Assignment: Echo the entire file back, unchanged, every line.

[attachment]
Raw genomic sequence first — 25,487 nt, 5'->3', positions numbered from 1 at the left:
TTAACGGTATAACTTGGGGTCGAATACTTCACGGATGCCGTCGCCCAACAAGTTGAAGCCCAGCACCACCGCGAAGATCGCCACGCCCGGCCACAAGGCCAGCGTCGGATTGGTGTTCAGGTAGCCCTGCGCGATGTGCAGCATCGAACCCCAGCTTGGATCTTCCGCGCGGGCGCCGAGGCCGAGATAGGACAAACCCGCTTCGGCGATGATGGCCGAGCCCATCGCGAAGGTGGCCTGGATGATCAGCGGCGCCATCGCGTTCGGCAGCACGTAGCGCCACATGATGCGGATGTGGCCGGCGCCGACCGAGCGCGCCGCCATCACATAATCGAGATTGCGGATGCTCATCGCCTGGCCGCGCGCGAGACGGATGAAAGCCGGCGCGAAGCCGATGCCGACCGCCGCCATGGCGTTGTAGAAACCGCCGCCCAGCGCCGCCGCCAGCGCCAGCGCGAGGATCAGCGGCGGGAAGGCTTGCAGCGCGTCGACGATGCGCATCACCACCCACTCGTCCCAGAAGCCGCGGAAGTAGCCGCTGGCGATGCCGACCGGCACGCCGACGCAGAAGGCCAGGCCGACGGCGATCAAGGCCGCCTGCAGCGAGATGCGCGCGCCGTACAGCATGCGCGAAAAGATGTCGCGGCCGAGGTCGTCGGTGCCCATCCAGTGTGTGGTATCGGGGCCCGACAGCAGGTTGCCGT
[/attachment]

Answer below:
Raw genomic sequence first — 25,487 nt, 5'->3', positions numbered from 1 at the left:
TTAACGGTATAACTTGGGGTCGAATACTTCACGGATGCCGTCGCCCAACAAGTTGAAGCCCAGCACCACCGCGAAGATCGCCACGCCCGGCCACAAGGCCAGCGTCGGATTGGTGTTCAGGTAGCCCTGCGCGATGTGCAGCATCGAACCCCAGCTTGGATCTTCCGCGCGGGCGCCGAGGCCGAGATAGGACAAACCCGCTTCGGCGATGATGGCCGAGCCCATCGCGAAGGTGGCCTGGATGATCAGCGGCGCCATCGCGTTCGGCAGCACGTAGCGCCACATGATGCGGATGTGGCCGGCGCCGACCGAGCGCGCCGCCATCACATAATCGAGATTGCGGATGCTCATCGCCTGGCCGCGCGCGAGACGGATGAAAGCCGGCGCGAAGCCGATGCCGACCGCCGCCATGGCGTTGTAGAAACCGCCGCCCAGCGCCGCCGCCAGCGCCAGCGCGAGGATCAGCGGCGGGAAGGCTTGCAGCGCGTCGACGATGCGCATCACCACCCACTCGTCCCAGAAGCCGCGGAAGTAGCCGCTGGCGATGCCGACCGGCACGCCGACGCAGAAGGCCAGGCCGACGGCGATCAAGGCCGCCTGCAGCGAGATGCGCGCGCCGTACAGCATGCGCGAAAAGATGTCGCGGCCGAGGTCGTCGGTGCCCATCCAGTGTGTGGTATCGGGGCCCGACAGCAGGTTGCCGT